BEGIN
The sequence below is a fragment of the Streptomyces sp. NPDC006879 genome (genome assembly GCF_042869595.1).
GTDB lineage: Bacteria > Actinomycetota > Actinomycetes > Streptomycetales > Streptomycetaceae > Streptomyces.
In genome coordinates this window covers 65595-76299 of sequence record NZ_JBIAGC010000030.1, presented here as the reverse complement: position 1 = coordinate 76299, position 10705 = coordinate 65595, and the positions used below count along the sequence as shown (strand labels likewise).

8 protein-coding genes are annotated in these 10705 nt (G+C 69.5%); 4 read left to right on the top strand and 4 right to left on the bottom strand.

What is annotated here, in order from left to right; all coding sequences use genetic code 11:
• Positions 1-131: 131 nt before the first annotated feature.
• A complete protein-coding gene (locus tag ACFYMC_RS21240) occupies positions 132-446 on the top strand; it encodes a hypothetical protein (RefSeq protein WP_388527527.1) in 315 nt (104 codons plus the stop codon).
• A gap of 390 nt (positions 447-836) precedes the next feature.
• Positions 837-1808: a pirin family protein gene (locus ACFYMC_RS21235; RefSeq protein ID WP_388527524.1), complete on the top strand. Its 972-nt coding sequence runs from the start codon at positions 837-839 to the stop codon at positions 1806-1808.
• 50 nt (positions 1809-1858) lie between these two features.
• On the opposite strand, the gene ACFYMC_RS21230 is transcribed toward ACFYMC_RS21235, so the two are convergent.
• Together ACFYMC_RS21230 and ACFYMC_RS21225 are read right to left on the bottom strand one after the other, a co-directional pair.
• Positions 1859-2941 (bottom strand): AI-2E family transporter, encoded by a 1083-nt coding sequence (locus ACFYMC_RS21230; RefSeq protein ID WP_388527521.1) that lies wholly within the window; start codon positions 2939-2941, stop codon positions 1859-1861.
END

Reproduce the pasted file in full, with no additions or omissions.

The sequence below is a fragment of the Streptomyces sp. NPDC006879 genome (genome assembly GCF_042869595.1).
GTDB lineage: Bacteria > Actinomycetota > Actinomycetes > Streptomycetales > Streptomycetaceae > Streptomyces.
In genome coordinates this window covers 65595-76299 of sequence record NZ_JBIAGC010000030.1, presented here as the reverse complement: position 1 = coordinate 76299, position 10705 = coordinate 65595, and the positions used below count along the sequence as shown (strand labels likewise).

8 protein-coding genes are annotated in these 10705 nt (G+C 69.5%); 4 read left to right on the top strand and 4 right to left on the bottom strand.

What is annotated here, in order from left to right; all coding sequences use genetic code 11:
• Positions 1-131: 131 nt before the first annotated feature.
• A complete protein-coding gene (locus tag ACFYMC_RS21240) occupies positions 132-446 on the top strand; it encodes a hypothetical protein (RefSeq protein WP_388527527.1) in 315 nt (104 codons plus the stop codon).
• A gap of 390 nt (positions 447-836) precedes the next feature.
• Positions 837-1808: a pirin family protein gene (locus ACFYMC_RS21235; RefSeq protein ID WP_388527524.1), complete on the top strand. Its 972-nt coding sequence runs from the start codon at positions 837-839 to the stop codon at positions 1806-1808.
• 50 nt (positions 1809-1858) lie between these two features.
• On the opposite strand, the gene ACFYMC_RS21230 is transcribed toward ACFYMC_RS21235, so the two are convergent.
• Together ACFYMC_RS21230 and ACFYMC_RS21225 are read right to left on the bottom strand one after the other, a co-directional pair.
• Positions 1859-2941 (bottom strand): AI-2E family transporter, encoded by a 1083-nt coding sequence (locus ACFYMC_RS21230; RefSeq protein ID WP_388527521.1) that lies wholly within the window; start codon positions 2939-2941, stop codon positions 1859-1861.